In Sam Raimi’s new film, a woman, her goodness briefly unhinged by ambition and insecurity, is cursed with three days to battle a nasty demon before it, well, drags her to hell.
Why watch it: It makes you jump (and laugh) with familiar film techniques but feels fresh. I attribute that success to one factor: the film’s unabashed embrace of horror movie grossness and freakouts without any sense of irony, mockery or meta-analysis. It’s a film not trying to be cool, or deep, or prize-winning; it is just itself. Plus, the ending kicks all ass. This is the first time I have felt satisfied at the theater in a long time.
Further research: I counted at least three examples of the unnatural invasion of the protagonist’s mouth, a body part whose sanctity I was unaware of until I saw it repeatedly violated in such an amusing and cringe-producing fashion. Here they are:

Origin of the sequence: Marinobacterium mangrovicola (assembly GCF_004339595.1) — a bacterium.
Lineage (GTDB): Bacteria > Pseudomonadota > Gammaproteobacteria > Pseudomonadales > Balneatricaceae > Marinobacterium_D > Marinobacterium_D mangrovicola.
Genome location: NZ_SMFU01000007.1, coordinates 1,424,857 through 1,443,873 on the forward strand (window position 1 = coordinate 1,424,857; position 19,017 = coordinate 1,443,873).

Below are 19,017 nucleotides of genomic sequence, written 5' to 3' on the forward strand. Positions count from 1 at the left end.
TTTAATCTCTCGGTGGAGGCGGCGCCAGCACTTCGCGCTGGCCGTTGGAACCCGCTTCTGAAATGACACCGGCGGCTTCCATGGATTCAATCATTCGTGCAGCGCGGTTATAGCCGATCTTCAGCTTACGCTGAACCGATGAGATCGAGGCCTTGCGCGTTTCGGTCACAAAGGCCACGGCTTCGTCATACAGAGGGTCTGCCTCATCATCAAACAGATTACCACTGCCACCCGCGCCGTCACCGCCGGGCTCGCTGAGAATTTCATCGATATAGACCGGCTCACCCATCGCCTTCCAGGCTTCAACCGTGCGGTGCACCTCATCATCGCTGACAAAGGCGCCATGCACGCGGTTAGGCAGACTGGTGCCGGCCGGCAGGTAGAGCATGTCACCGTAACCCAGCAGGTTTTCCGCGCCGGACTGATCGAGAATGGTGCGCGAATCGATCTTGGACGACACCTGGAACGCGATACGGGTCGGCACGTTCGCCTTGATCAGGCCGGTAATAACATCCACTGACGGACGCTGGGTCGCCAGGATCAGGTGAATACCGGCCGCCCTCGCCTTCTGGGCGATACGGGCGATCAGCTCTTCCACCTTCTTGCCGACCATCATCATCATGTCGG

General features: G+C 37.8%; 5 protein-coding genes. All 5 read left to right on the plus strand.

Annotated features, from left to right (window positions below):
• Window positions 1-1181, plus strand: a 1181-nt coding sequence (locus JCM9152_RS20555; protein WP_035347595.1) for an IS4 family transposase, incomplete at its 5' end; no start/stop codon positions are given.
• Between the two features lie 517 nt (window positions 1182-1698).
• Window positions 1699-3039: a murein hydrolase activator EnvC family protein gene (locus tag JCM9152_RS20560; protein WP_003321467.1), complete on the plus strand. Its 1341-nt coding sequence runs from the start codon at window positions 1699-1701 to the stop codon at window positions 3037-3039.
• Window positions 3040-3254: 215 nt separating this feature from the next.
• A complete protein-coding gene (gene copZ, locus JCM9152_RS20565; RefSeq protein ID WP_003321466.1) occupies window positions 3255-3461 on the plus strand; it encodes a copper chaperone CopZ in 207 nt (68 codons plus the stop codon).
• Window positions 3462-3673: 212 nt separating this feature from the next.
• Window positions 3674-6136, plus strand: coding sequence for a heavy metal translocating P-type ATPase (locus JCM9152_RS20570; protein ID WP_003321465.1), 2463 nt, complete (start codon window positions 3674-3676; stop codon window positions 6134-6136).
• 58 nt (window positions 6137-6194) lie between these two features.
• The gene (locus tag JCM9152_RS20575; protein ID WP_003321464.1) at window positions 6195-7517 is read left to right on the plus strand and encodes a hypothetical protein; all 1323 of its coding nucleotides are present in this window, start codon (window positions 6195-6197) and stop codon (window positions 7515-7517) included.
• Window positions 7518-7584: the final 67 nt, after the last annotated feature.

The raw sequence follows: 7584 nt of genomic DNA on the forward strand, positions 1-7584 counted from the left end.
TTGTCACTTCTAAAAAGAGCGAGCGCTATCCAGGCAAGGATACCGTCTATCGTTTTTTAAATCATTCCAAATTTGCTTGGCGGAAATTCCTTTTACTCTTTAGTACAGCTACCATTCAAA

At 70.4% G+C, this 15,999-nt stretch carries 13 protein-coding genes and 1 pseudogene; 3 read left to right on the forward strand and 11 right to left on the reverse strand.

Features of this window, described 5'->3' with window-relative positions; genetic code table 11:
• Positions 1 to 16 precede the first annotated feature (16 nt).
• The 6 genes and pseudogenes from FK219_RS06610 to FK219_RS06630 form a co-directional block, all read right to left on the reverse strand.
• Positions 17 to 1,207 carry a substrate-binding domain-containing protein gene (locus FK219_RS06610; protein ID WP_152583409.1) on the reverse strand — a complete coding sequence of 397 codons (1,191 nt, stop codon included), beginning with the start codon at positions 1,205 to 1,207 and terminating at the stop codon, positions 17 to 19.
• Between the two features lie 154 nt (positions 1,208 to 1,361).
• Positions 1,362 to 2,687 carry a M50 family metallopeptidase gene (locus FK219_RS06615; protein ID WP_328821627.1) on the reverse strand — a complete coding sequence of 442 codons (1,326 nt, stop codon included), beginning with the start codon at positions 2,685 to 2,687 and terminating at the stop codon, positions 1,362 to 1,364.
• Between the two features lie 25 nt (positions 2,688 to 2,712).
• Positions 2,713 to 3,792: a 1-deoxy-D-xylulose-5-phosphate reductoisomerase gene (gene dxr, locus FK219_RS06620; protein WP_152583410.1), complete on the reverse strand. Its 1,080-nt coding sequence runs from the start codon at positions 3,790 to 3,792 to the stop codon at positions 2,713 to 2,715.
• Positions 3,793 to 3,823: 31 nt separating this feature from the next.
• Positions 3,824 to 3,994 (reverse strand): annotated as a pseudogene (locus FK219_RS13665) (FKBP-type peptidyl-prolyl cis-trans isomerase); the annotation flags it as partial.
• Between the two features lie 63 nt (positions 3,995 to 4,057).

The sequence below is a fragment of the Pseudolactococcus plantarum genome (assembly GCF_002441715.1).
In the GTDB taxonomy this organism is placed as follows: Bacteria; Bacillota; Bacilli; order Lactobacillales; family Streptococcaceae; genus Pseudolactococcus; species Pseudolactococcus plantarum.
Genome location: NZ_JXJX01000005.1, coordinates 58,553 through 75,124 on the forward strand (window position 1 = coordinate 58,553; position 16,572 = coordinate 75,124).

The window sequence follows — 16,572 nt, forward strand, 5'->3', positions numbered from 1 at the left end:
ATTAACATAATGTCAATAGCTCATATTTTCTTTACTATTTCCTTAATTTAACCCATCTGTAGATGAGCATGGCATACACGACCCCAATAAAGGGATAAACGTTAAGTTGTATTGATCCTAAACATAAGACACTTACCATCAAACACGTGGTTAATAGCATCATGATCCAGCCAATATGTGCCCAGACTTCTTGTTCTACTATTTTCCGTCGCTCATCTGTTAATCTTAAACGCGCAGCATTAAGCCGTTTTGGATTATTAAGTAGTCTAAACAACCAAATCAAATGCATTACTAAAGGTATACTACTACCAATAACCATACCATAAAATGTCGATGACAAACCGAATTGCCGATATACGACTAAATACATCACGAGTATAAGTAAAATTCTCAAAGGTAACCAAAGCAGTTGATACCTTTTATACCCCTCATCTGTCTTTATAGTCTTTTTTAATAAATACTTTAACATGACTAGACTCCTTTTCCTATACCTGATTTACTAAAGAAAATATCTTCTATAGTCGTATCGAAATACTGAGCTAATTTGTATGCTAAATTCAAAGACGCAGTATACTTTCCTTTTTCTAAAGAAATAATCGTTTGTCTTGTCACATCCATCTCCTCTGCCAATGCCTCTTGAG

- The saliva-slinging upper lip of a crazed older woman who, due to lost dentures, was gumming rather than chewing our heroine’s face;
- Green fluid from the same old woman’s mouth;
- The same old woman’s arm up to the elbow.
It’s clear that anything going into the mouth except nourishing food and drink is one of the quickest ways to generate groans of disgust in an audience.
Also, when you see that fly land on our sleeping heroine’s upper lip, you know exactly where it’s headed. But what you don’t know is where it’s going to end up. And that destination, involving the relationship ritual of meeting a significant other’s parents, is a treat.